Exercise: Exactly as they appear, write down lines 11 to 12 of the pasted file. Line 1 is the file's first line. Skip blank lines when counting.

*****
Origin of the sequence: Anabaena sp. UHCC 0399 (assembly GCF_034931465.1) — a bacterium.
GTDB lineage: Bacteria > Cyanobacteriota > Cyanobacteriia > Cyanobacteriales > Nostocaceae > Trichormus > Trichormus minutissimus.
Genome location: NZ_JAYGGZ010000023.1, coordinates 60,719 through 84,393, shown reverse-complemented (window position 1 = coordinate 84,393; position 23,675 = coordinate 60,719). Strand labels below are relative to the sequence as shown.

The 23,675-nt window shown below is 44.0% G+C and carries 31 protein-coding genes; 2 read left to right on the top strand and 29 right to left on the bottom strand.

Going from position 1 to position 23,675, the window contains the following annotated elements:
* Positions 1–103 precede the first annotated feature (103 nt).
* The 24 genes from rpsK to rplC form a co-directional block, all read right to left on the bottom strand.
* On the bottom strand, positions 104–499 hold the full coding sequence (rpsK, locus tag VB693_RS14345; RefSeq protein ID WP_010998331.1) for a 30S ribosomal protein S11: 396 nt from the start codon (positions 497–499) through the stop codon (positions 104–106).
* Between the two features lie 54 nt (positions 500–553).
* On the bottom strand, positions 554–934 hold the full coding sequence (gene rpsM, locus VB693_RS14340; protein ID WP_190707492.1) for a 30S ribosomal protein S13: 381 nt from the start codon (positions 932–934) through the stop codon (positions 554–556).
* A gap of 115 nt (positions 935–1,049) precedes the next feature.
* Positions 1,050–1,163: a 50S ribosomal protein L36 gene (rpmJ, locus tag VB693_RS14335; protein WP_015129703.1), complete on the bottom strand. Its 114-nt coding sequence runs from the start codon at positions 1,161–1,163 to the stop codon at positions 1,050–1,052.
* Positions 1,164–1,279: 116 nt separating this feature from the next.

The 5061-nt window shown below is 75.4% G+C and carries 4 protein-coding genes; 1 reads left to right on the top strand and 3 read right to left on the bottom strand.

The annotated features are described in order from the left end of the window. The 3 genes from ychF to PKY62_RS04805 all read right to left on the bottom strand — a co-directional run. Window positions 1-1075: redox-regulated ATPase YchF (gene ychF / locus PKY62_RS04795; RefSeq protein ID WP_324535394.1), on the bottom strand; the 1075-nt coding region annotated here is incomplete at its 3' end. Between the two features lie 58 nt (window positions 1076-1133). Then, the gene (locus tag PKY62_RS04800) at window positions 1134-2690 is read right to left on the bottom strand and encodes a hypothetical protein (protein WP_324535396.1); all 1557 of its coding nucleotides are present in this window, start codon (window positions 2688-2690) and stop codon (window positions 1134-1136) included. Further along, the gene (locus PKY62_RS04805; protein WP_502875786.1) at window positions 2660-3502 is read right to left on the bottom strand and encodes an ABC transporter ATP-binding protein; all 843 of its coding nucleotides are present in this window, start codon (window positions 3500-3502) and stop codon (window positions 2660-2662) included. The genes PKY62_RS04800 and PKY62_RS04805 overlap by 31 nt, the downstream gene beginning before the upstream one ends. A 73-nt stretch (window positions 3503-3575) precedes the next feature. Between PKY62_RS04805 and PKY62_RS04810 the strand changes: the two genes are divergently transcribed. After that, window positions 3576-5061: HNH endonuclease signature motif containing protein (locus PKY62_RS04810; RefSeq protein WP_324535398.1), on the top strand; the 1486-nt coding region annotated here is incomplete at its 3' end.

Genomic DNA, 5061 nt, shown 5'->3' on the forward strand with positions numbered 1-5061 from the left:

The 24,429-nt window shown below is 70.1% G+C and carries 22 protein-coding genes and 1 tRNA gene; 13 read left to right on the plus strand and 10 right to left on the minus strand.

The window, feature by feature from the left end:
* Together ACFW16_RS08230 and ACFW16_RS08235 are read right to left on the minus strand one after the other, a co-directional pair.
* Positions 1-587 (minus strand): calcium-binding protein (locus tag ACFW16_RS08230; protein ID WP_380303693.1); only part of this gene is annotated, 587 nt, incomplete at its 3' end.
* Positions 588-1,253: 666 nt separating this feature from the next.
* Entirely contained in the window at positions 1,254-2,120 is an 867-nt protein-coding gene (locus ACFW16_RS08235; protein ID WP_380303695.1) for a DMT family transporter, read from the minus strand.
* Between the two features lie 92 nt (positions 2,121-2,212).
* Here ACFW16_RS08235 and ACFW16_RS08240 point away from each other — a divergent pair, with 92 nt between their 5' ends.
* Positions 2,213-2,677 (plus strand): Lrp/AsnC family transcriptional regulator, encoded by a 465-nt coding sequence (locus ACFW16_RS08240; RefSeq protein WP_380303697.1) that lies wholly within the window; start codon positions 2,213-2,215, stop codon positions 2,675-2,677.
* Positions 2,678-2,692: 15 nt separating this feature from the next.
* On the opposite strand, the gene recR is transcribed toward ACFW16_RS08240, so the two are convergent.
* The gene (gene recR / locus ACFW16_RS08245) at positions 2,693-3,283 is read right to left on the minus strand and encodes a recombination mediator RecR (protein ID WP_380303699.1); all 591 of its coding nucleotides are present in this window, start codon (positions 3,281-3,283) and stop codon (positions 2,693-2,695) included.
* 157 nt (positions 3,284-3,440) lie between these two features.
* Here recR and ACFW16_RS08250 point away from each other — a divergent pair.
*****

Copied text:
* A gap of 115 nt (positions 935–1,049) precedes the next feature.
* Positions 1,050–1,163: a 50S ribosomal protein L36 gene (rpmJ, locus tag VB693_RS14335; protein WP_015129703.1), complete on the bottom strand. Its 114-nt coding sequence runs from the start codon at positions 1,161–1,163 to the stop codon at positions 1,050–1,052.